- Light a candle or turn on the oil diffusers, put on some soft, soothing music and dim the lights. Take a deep breath and count your blessings.
- Caffeine intake reduction can help (even though it’s tough to kick the coffee!) because caffeine tends to make us jittery, which can cause stress and anxiety.
- Spend time laughing with friends and family. Let yourself have a good time and get your mind off the busyness of the real world.
Sexual Assault Awareness and Prevention Month
Sexual harassment, assault, and abuse can happen anywhere, including in online spaces. For too long harassment, cyberbullying, and sexual abuse and exploitation have come to be expected as typical and unavoidable behaviors online. Building Safe Online Spaces Together is possible when we practice digital consent, intervene when we see harmful content and behaviors, and promote online communities that value respect, inclusion, and safety.
The American Counseling Association (ACA) designates April of each year as
Counseling Awareness Month (CAM), a time of advocacy for the profession and celebration
of the outstanding efforts of counselors in myriad settings as they
seek to facilitate the growth and development of all people.
National Infertility Awareness Week®, (NIAW) is a movement, founded in 1989 by RESOLVE: The National Infertility Association. Its mission is to empower you and change the conversation around infertility. All too often myths and misinformation appear in media stories or influence lawmakers and companies to enforce policies that create barriers for people who need help building their family.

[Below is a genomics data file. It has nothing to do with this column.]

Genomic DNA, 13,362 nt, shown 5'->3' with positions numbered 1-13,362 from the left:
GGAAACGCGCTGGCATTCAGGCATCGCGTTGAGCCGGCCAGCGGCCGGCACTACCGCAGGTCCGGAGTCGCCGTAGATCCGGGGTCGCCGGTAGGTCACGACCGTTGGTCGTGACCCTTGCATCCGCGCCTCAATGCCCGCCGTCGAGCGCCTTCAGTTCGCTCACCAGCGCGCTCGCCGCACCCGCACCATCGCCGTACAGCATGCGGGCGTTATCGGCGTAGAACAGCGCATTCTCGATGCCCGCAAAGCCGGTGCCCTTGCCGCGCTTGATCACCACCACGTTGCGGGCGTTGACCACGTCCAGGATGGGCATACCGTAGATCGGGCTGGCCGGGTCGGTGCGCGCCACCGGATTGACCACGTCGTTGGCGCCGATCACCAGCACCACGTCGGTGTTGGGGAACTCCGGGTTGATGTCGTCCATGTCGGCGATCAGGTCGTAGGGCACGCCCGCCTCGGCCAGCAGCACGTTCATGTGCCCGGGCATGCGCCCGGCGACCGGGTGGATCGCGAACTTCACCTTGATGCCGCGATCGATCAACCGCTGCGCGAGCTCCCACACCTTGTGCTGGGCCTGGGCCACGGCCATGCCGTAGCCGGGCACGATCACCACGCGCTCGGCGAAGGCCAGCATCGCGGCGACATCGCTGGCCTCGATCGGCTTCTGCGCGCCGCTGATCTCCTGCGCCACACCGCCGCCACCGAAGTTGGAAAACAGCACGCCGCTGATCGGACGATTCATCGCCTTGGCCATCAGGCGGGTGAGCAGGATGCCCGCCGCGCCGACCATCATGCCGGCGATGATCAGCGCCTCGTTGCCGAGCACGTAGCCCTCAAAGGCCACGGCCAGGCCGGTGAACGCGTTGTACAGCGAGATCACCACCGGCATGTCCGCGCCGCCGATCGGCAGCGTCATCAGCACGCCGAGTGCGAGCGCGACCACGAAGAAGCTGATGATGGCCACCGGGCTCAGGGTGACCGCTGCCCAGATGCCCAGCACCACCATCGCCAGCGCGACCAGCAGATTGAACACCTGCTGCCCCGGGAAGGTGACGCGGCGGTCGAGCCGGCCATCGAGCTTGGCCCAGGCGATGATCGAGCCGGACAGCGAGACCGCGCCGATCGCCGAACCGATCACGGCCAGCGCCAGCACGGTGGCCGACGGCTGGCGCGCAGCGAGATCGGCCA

The color orange promotes a sense of wellness, emotional energy to be shared: compassion, passion, and warmth. Helps to recover from disappointments, a wounded heart, or a blow to one’s pride. Studies show that orange can create a heightened sense of activity, increased socialization, boost in aspiration, contentment, assurance, confidence and understanding.
Founded in 2001, National Youth Violence Prevention Week (NYVPW) is a time for youth to lead communities on effective strategies to prevent youth violence. The campaign is a week-long event with each day of the week corresponding to a specific challenge for communities. Join with others around the country to unite and lift up youth who work to make their schools and neighborhoods safer.
World Health Day is on the 7th of April each year. This day marks the anniversary of the World Health Organization which was founded in 1948.
The World Health Organization (WHO) is the leading global health authority within the United Nations System.
Day of Silence (Apr. 22)
The GLSEN Day of Silence is a national student-led demonstration where LGBTQ students and allies all around the country—and the world—take a vow of silence to protest the harmful effects of harassment and discrimination of LGBTQ people in schools.
Started in the mid 90’s by two college students, the Day of Silence has expanded to reach hundreds of thousands of students each year. Every April, students go through the school day without speaking, ending the day with Breaking the Silence rallies and events to share their experiences during the protest and bring attention to ways their schools and communities can become more inclusive.